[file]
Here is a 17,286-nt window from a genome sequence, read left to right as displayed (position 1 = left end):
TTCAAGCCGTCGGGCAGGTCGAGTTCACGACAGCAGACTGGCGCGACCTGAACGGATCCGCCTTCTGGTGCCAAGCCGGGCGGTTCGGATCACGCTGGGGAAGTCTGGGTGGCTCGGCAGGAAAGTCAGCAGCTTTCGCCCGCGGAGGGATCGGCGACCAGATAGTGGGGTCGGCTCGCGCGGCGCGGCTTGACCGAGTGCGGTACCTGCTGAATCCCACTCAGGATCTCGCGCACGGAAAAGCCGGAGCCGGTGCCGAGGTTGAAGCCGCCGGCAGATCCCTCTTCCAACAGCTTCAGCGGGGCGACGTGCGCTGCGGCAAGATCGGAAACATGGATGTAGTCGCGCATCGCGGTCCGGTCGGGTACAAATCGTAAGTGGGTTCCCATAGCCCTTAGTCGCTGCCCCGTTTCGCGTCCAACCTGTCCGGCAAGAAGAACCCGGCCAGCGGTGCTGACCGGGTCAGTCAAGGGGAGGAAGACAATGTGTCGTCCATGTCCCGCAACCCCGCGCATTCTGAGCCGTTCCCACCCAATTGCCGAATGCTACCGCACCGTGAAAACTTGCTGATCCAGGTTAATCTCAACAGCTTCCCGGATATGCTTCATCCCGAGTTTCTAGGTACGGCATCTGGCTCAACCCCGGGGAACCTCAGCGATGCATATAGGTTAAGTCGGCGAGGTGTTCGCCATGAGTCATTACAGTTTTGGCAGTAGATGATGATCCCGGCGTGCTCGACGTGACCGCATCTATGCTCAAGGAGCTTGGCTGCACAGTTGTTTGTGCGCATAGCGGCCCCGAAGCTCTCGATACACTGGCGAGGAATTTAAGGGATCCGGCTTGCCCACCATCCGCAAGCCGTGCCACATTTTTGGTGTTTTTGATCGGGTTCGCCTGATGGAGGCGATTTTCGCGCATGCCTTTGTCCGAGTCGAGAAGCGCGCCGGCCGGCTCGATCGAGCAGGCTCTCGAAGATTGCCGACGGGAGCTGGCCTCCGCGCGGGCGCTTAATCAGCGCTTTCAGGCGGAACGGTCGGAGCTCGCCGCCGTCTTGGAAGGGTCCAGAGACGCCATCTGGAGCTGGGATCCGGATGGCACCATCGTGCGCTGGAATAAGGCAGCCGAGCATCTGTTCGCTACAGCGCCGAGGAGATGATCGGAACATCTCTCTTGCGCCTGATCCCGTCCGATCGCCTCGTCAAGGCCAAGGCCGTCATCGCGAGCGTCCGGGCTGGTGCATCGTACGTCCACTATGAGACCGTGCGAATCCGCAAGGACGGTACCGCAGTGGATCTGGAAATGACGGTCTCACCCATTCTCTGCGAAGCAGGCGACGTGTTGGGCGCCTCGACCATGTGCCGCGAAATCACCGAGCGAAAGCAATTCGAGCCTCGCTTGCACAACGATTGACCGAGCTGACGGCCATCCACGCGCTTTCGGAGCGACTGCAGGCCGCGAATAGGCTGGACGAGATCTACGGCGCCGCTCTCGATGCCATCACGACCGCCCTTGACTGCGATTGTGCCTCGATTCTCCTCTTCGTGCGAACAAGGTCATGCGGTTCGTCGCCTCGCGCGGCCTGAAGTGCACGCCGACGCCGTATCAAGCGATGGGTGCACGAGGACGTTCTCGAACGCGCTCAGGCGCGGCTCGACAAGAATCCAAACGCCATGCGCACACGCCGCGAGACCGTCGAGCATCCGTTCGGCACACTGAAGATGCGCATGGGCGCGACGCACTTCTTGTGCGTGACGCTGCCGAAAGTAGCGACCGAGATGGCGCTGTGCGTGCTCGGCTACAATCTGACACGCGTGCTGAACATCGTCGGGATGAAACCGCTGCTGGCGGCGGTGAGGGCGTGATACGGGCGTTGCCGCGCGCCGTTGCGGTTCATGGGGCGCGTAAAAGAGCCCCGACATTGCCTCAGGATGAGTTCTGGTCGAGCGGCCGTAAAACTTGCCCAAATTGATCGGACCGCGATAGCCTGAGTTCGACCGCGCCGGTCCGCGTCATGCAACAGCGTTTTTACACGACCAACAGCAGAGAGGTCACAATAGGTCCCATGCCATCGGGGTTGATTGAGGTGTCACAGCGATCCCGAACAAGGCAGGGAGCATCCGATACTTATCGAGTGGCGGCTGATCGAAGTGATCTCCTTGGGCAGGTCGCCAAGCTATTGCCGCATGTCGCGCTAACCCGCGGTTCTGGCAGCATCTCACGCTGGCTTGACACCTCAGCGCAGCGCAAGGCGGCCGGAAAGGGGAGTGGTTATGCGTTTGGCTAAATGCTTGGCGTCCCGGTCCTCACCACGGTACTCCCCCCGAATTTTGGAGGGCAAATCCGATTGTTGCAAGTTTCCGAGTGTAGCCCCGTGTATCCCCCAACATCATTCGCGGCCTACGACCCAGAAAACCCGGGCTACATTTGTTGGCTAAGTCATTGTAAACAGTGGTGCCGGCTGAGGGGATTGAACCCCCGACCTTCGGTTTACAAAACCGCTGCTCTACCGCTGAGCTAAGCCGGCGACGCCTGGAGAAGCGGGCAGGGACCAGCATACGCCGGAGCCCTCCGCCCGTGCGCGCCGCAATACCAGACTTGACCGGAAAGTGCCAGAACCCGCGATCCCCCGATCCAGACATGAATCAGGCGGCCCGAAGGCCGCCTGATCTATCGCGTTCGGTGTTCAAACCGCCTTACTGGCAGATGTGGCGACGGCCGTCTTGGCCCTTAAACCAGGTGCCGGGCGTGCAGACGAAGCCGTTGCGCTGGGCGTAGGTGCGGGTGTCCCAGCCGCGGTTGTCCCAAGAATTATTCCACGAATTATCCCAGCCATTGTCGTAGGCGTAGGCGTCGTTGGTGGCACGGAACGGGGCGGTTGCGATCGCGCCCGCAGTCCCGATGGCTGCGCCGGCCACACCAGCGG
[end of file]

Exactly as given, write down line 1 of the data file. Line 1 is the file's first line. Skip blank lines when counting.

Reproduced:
Here is a 17,286-nt window from a genome sequence, read left to right as displayed (position 1 = left end):